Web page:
Monday, March 15, 2010

Char Siu Pork (Chinese Roast Pork)

It might seem a little strange to make a traditional Chinese roast pork from a recipe found in a Vietnamese cookbook, but since the Chinese have so heavily influenced the cuisine in most of South East Asia, it's actually not as bizarre an idea as it might first seem.  For those of you who are unfamiliar with char siu, it's the violently red and sweet pork filling often found in steamed buns (bao).  It also turns up in various forms in dim sum, and can be found hanging in windows all over Chinatown next to roast ducks and the like.  When done right, char siu has an appealingly crunchy exterior that contrasts wonderfully with the meltingly tender pork.  When done poorly, it's just appallingly sweet and mushy.  Any Chinese grocery store sells pre-mixed seasoning packets or marinades that you can use to create your own char siu pork at home, but what fun is that?

Because I always have pork tenderloin in the freezer, I decided to use that instead of the pork shoulder that Andrea Nguyen uses in her recipe.  Then I tweaked the cooking instructions to use pork tenderloin, rather than slices of pork shoulder.  Pork shoulder should give you a texture more similar to traditional char siu than the pork tenderloin will, but I always find using pork tenderloin to be much simpler than wrestling with pork shoulder.  The only time I really mess with pork shoulder is when I am making BBQ.  Oh and if I am braising pork, because pork shoulder takes a braise really really well.  Otherwise I am all about the pork tenderloin.

This version of char siu is delicious.  Texturally-speaking, it's not exactly traditional but the flavors hit all of the right notes.  The pork is sweet, but not overly so, and is wonderfully savory at the same time.  We served the char siu over steamed rice, but I think next time I might serve it over pan-fried noodles.  As of right now I am planning on mixing the leftover char siu with the leftover rice from tonight's meal and making some roast pork fried rice.  Yum.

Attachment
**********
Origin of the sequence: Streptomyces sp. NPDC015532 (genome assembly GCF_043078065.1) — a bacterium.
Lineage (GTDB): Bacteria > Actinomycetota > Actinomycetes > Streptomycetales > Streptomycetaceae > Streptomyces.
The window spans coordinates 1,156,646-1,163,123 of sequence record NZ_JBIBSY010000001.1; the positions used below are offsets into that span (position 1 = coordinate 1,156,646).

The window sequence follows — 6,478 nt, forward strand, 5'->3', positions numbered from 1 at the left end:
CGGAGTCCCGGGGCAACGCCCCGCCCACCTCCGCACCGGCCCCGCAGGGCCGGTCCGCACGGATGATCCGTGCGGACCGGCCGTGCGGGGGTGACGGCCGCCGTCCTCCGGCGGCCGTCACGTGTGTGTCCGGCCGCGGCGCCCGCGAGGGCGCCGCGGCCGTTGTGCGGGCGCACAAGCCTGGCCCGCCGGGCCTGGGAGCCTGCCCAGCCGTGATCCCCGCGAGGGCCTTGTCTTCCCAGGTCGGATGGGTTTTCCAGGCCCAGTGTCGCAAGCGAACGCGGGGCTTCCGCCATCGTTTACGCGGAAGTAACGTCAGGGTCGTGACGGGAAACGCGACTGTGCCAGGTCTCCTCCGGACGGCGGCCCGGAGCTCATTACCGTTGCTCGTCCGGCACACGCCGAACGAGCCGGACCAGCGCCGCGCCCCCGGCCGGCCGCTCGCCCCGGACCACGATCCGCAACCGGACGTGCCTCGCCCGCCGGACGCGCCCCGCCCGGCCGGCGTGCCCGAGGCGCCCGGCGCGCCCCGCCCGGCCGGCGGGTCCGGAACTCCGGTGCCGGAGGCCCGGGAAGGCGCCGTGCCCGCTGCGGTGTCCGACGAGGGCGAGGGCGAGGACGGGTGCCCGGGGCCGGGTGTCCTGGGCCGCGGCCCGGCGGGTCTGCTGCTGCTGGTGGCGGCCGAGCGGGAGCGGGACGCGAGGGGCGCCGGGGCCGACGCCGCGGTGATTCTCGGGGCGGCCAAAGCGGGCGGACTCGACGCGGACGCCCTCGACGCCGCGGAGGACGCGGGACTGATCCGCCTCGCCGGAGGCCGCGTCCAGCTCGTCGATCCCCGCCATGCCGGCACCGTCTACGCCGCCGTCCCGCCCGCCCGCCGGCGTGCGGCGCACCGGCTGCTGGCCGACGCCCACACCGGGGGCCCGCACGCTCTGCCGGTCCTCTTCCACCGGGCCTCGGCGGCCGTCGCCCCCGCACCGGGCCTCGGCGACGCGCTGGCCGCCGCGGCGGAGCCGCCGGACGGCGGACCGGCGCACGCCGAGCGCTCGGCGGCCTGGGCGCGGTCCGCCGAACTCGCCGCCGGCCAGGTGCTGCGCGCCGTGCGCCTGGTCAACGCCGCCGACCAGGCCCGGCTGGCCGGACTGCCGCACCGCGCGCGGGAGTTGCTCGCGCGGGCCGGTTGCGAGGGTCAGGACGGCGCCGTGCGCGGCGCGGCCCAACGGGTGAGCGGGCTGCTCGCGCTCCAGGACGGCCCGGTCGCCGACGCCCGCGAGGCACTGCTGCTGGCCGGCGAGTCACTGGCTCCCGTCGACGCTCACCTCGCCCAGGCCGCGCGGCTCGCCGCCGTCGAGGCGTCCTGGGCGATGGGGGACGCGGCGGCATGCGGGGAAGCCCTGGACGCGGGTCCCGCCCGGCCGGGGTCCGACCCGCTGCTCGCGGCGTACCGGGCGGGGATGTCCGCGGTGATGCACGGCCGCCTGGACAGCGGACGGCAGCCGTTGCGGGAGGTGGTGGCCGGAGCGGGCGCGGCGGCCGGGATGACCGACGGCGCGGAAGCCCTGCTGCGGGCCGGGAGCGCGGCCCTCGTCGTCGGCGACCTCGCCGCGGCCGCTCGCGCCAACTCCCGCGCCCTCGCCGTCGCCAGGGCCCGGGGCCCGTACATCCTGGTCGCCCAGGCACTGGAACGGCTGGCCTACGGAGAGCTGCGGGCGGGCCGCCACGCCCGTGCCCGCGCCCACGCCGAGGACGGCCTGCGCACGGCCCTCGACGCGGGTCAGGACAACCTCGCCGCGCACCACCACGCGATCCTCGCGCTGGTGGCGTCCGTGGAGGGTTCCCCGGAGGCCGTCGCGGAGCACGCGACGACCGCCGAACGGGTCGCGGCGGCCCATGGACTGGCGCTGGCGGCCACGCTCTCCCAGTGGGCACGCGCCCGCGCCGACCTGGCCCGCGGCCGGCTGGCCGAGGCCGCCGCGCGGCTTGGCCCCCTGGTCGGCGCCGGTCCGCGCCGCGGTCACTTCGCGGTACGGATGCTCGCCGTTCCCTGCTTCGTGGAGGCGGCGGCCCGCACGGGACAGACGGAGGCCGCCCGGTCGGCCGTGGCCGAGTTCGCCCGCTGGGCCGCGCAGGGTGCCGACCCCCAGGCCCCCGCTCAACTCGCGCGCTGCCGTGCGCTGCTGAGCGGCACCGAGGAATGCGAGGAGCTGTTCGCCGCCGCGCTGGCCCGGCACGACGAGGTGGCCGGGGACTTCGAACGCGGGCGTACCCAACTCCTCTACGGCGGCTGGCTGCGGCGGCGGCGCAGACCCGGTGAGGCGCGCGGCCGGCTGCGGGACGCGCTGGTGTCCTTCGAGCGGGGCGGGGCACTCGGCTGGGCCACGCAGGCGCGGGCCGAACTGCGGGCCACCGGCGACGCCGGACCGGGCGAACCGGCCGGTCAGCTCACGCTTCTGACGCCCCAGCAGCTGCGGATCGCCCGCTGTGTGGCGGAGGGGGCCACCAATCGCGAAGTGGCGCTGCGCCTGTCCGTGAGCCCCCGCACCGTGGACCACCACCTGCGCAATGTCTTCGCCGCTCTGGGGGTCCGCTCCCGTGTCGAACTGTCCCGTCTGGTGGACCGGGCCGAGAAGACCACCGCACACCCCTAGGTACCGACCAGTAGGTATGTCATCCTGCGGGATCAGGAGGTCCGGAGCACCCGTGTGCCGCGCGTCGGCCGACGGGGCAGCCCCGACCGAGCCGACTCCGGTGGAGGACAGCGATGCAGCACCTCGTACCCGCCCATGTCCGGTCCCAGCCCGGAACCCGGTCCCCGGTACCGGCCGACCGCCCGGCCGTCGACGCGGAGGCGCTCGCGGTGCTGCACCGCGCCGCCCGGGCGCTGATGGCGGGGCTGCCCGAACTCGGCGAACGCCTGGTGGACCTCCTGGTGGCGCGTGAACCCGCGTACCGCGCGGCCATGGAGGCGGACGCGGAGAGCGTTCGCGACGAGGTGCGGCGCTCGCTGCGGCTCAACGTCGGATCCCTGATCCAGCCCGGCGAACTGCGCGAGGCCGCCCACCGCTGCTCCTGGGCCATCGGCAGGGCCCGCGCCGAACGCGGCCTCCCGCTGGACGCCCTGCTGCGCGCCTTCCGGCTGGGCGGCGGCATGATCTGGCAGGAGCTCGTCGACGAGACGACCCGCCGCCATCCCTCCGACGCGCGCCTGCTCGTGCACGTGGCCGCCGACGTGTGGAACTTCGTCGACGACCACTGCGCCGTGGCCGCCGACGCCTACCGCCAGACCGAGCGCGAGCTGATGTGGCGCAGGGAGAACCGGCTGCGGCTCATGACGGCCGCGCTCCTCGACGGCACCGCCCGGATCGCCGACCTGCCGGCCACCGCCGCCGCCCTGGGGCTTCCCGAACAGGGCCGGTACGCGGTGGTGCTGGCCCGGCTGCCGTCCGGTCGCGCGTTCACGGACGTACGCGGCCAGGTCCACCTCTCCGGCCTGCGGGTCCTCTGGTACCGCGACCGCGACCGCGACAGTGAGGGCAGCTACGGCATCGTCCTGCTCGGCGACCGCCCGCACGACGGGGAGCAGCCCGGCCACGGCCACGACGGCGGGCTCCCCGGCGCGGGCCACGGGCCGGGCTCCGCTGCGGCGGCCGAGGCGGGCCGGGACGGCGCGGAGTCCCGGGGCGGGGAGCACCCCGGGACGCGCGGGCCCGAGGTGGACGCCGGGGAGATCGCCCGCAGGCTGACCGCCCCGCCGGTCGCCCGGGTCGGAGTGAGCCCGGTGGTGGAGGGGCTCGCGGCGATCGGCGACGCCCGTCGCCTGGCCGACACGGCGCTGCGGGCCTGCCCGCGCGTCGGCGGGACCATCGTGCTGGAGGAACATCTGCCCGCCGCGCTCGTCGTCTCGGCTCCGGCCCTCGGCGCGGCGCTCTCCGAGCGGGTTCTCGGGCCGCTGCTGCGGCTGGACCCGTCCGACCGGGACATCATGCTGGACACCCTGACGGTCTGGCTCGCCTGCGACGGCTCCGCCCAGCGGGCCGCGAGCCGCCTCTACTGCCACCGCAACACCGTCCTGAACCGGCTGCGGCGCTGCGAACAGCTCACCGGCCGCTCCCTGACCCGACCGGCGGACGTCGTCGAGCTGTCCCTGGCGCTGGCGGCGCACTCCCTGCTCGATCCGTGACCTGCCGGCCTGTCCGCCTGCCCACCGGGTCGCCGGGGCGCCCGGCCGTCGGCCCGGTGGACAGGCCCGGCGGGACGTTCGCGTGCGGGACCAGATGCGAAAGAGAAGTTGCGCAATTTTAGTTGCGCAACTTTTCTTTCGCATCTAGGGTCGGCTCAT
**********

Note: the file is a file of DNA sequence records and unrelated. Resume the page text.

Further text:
Recipe after the jump!

Char Siu Pork
Adapted from Into the Vietnamese Kitchen:  Treasured Foodways, Modern Flavors
By Andrea Nguyen

2 lbs. pork tenderloin, trimmed
3 cloves garlic, minced
1/2 tsp Chinese five-spice powder
3 tbsp hoisin
2 tbsp honey
1 1/2 tsp Shaoxing rice wine (can substitute dry sherry)
2 tbsp soy sauce
1 tbsp tamari (dark) soy sauce
2 tsp sesame oil

Whisk together garlic, sugar, five-spice, hoisin, honey, rice wine, soy sauce, and sesame oil in a medium bowl.  Pour marinade into a resealable plastic bag.  Add pork tenderloin to bag, seal bag, and massage the meat to coat it evenly in the marinade.  Place plastic bag inside a glass baking dish (so that you don't risk the bag springing a leak and leaking nasty, sticky pork juices all over the fridge) to marinate in the refrigerator.  Marinate for 6-8 hours, turning pork over 2 or 3 times to ensure even marinating.

Remove pork from refrigerator 45 minutes before cooking.  Allow meat to come up to room temperature.  Preheat oven to 475 degrees F.  Place pork tenderloin in roasting pan on rack, or in rimmed baking sheet lined with aluminum foil.  Reserve marinade.  Roast for approximately 30 minutes, basting with reserved marinade every approximately 10 minutes, using tongs to turn the meat while basting so that it is evenly basted and browned.  Pork is done when an instant-read thermometer reads 150 degrees F.  Remove pork from oven, and allow to rest on a cutting board for 10 minutes. 

Thinly slice pork and serve over rice.

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